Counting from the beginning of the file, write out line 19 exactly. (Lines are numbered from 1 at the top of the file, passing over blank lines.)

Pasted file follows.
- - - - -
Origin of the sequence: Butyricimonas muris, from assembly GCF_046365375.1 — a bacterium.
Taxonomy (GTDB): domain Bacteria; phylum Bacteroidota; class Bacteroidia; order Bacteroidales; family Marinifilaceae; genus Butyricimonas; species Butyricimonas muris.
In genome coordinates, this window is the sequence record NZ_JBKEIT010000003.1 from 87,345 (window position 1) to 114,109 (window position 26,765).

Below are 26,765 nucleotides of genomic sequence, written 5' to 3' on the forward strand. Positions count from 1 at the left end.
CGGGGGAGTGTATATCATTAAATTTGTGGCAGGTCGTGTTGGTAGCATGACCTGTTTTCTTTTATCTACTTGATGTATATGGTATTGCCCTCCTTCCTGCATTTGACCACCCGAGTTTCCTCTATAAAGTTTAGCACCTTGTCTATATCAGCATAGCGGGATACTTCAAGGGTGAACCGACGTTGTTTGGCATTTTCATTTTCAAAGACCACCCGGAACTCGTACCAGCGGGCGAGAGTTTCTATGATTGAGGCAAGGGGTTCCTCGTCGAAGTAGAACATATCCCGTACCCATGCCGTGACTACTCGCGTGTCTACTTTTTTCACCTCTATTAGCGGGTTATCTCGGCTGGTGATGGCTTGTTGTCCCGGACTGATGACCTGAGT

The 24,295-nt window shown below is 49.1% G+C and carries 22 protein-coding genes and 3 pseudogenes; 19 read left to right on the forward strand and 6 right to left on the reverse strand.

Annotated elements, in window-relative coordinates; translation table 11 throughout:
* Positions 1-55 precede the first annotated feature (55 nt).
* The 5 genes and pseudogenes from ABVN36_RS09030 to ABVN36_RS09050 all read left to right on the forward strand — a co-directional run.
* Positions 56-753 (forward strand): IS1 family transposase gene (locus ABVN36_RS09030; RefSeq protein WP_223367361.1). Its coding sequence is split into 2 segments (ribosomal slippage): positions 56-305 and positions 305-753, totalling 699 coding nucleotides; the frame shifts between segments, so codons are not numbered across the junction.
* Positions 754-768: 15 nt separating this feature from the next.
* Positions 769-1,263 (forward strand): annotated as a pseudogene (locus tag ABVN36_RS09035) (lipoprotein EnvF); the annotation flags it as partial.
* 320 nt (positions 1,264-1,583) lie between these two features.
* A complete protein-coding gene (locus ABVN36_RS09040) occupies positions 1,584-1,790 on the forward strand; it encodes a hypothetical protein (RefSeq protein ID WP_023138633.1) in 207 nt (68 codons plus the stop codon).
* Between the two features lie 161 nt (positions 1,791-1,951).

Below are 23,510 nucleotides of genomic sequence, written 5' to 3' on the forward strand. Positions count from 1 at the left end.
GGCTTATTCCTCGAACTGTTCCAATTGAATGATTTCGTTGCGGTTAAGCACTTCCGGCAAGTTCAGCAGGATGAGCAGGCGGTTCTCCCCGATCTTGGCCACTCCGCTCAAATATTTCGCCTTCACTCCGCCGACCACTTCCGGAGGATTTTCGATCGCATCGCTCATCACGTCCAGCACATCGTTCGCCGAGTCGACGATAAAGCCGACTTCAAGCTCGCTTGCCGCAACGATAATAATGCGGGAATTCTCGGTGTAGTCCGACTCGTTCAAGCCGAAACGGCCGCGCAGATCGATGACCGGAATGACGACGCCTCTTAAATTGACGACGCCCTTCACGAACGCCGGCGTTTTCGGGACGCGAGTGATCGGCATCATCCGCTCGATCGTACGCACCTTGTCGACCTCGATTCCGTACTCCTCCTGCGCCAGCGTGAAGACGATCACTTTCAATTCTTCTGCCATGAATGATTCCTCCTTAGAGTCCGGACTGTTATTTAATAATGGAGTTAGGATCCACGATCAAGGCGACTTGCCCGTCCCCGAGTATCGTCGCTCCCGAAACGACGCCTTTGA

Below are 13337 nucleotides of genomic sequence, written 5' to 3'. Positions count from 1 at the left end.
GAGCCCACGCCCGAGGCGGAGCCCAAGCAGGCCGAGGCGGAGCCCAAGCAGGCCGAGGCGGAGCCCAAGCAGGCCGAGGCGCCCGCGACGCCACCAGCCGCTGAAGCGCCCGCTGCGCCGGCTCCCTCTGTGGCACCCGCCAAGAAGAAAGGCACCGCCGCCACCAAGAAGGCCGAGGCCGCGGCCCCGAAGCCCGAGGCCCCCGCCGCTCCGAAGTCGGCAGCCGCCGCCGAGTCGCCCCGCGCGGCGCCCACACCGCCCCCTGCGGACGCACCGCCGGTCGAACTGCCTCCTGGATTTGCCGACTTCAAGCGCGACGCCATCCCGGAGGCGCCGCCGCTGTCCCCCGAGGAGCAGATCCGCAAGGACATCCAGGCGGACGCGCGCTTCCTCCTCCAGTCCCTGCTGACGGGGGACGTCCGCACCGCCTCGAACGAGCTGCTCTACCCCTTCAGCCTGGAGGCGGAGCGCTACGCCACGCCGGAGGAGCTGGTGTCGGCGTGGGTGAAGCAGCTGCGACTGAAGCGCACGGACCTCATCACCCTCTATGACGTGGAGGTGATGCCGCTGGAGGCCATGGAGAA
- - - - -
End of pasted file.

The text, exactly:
GAGCCCACGCCCGAGGCGGAGCCCAAGCAGGCCGAGGCGGAGCCCAAGCAGGCCGAGGCGGAGCCCAAGCAGGCCGAGGCGCCCGCGACGCCACCAGCCGCTGAAGCGCCCGCTGCGCCGGCTCCCTCTGTGGCACCCGCCAAGAAGAAAGGCACCGCCGCCACCAAGAAGGCCGAGGCCGCGGCCCCGAAGCCCGAGGCCCCCGCCGCTCCGAAGTCGGCAGCCGCCGCCGAGTCGCCCCGCGCGGCGCCCACACCGCCCCCTGCGGACGCACCGCCGGTCGAACTGCCTCCTGGATTTGCCGACTTCAAGCGCGACGCCATCCCGGAGGCGCCGCCGCTGTCCCCCGAGGAGCAGATCCGCAAGGACATCCAGGCGGACGCGCGCTTCCTCCTCCAGTCCCTGCTGACGGGGGACGTCCGCACCGCCTCGAACGAGCTGCTCTACCCCTTCAGCCTGGAGGCGGAGCGCTACGCCACGCCGGAGGAGCTGGTGTCGGCGTGGGTGAAGCAGCTGCGACTGAAGCGCACGGACCTCATCACCCTCTATGACGTGGAGGTGATGCCGCTGGAGGCCATGGAGAA